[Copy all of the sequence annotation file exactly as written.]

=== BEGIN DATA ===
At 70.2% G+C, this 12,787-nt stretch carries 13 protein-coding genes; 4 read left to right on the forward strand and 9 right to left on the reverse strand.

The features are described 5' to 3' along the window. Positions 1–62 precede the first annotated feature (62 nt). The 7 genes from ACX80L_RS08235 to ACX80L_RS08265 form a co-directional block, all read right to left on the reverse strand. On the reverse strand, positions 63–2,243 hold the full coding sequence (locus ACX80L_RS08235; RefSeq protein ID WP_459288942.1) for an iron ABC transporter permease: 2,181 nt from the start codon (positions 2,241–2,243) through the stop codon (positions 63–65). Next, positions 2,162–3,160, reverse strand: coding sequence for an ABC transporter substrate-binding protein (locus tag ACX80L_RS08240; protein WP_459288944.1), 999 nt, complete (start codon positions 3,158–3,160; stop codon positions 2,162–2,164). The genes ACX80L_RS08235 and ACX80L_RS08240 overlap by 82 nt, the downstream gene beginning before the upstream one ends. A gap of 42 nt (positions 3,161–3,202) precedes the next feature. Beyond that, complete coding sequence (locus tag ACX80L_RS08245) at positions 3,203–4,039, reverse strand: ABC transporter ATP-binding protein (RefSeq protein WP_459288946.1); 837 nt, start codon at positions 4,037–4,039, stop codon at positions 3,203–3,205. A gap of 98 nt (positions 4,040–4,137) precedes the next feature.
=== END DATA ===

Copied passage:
At 70.2% G+C, this 12,787-nt stretch carries 13 protein-coding genes; 4 read left to right on the forward strand and 9 right to left on the reverse strand.

The features are described 5' to 3' along the window. Positions 1–62 precede the first annotated feature (62 nt). The 7 genes from ACX80L_RS08235 to ACX80L_RS08265 form a co-directional block, all read right to left on the reverse strand. On the reverse strand, positions 63–2,243 hold the full coding sequence (locus ACX80L_RS08235; RefSeq protein ID WP_459288942.1) for an iron ABC transporter permease: 2,181 nt from the start codon (positions 2,241–2,243) through the stop codon (positions 63–65). Next, positions 2,162–3,160, reverse strand: coding sequence for an ABC transporter substrate-binding protein (locus tag ACX80L_RS08240; protein WP_459288944.1), 999 nt, complete (start codon positions 3,158–3,160; stop codon positions 2,162–2,164). The genes ACX80L_RS08235 and ACX80L_RS08240 overlap by 82 nt, the downstream gene beginning before the upstream one ends. A gap of 42 nt (positions 3,161–3,202) precedes the next feature. Beyond that, complete coding sequence (locus tag ACX80L_RS08245) at positions 3,203–4,039, reverse strand: ABC transporter ATP-binding protein (RefSeq protein WP_459288946.1); 837 nt, start codon at positions 4,037–4,039, stop codon at positions 3,203–3,205. A gap of 98 nt (positions 4,040–4,137) precedes the next feature.